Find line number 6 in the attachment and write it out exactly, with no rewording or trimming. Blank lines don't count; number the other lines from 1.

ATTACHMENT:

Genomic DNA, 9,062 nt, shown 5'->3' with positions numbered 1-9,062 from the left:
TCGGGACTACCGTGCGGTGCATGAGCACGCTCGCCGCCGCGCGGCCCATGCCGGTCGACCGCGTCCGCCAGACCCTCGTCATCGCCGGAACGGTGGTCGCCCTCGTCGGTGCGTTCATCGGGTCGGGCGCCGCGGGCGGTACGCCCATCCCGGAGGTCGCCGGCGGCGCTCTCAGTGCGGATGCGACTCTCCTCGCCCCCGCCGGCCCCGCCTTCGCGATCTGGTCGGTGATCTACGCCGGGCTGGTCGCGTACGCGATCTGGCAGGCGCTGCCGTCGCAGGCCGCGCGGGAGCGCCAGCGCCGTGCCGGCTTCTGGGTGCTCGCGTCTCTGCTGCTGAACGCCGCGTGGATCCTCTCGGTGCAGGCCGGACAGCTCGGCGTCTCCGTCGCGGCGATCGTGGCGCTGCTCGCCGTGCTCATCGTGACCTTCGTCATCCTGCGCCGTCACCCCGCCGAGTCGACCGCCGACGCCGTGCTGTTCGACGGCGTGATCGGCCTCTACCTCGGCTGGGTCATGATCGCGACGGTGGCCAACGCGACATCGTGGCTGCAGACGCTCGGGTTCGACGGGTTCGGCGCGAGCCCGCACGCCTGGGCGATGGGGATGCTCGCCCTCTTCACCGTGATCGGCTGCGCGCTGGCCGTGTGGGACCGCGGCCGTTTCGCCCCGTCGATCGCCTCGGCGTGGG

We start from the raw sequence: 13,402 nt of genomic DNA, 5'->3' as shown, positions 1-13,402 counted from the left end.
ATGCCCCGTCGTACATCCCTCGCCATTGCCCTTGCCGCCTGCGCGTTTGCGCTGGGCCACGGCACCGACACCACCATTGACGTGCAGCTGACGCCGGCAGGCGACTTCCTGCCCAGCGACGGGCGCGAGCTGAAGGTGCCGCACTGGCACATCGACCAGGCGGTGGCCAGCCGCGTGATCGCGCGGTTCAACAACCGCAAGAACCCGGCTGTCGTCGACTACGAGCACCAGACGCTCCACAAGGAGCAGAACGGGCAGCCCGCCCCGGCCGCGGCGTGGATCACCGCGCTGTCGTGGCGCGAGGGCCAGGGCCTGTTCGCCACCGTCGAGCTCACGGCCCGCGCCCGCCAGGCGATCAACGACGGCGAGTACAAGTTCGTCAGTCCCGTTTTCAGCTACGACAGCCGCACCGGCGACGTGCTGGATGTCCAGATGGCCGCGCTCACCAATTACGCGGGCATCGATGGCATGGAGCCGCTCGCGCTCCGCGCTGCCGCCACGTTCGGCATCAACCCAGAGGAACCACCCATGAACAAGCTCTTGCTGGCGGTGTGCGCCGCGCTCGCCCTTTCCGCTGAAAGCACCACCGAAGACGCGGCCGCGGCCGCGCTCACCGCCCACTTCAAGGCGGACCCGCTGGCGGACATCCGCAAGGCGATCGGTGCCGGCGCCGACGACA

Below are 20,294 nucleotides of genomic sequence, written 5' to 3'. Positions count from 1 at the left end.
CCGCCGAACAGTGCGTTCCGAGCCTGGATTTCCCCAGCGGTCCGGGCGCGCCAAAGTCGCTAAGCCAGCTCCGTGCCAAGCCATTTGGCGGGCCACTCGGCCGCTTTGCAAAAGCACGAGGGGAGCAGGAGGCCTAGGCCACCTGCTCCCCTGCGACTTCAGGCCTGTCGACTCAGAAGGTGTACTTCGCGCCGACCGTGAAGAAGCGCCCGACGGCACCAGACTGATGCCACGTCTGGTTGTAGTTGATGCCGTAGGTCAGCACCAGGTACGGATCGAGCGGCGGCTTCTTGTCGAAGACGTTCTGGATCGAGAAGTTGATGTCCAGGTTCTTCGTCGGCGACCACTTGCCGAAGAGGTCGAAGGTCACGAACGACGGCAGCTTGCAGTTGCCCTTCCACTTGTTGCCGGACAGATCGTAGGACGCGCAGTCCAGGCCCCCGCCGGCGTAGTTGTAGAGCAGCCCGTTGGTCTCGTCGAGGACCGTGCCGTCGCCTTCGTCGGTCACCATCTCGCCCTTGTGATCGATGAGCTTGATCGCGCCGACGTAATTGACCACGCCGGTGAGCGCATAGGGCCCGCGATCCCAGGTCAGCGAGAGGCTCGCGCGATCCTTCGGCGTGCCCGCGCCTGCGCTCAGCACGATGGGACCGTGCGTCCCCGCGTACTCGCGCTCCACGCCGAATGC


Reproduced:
CCGCCGAACAGTGCGTTCCGAGCCTGGATTTCCCCAGCGGTCCGGGCGCGCCAAAGTCGCTAAGCCAGCTCCGTGCCAAGCCATTTGGCGGGCCACTCGGCCGCTTTGCAAAAGCACGAGGGGAGCAGGAGGCCTAGGCCACCTGCTCCCCTGCGACTTCAGGCCTGTCGACTCAGAAGGTGTACTTCGCGCCGACCGTGAAGAAGCGCCCGACGGCACCAGACTGATGCCACGTCTGGTTGTAGTTGATGCCGTAGGTCAGCACCAGGTACGGATCGAGCGGCGGCTTCTTGTCGAAGACGTTCTGGATCGAGAAGTTGATGTCCAGGTTCTTCGTCGGCGACCACTTGCCGAAGAGGTCGAAGGTCACGAACGACGGCAGCTTGCAGTTGCCCTTCCACTTGTTGCCGGACAGATCGTAGGACGCGCAGTCCAGGCCCCCGCCGGCGTAGTTGTAGAGCAGCCCGTTGGTCTCGTCGAGGACCGTGCCGTCGCCTTCGTCGGTCACCATCTCGCCCTTGTGATCGATGAGCTTGATCGCGCCGACGTAATTGACCACGCCGGTGAGCGCATAGGGCCCGCGATCCCAGGTCAGCGAGAGGCTCGCGCGATCCTTCGGCGTGCCCGCGCCTGCGCTCAGCACGATGGGACCGTGCGTCCCCGCGTACTCGCGCTCCACGCCGAATGC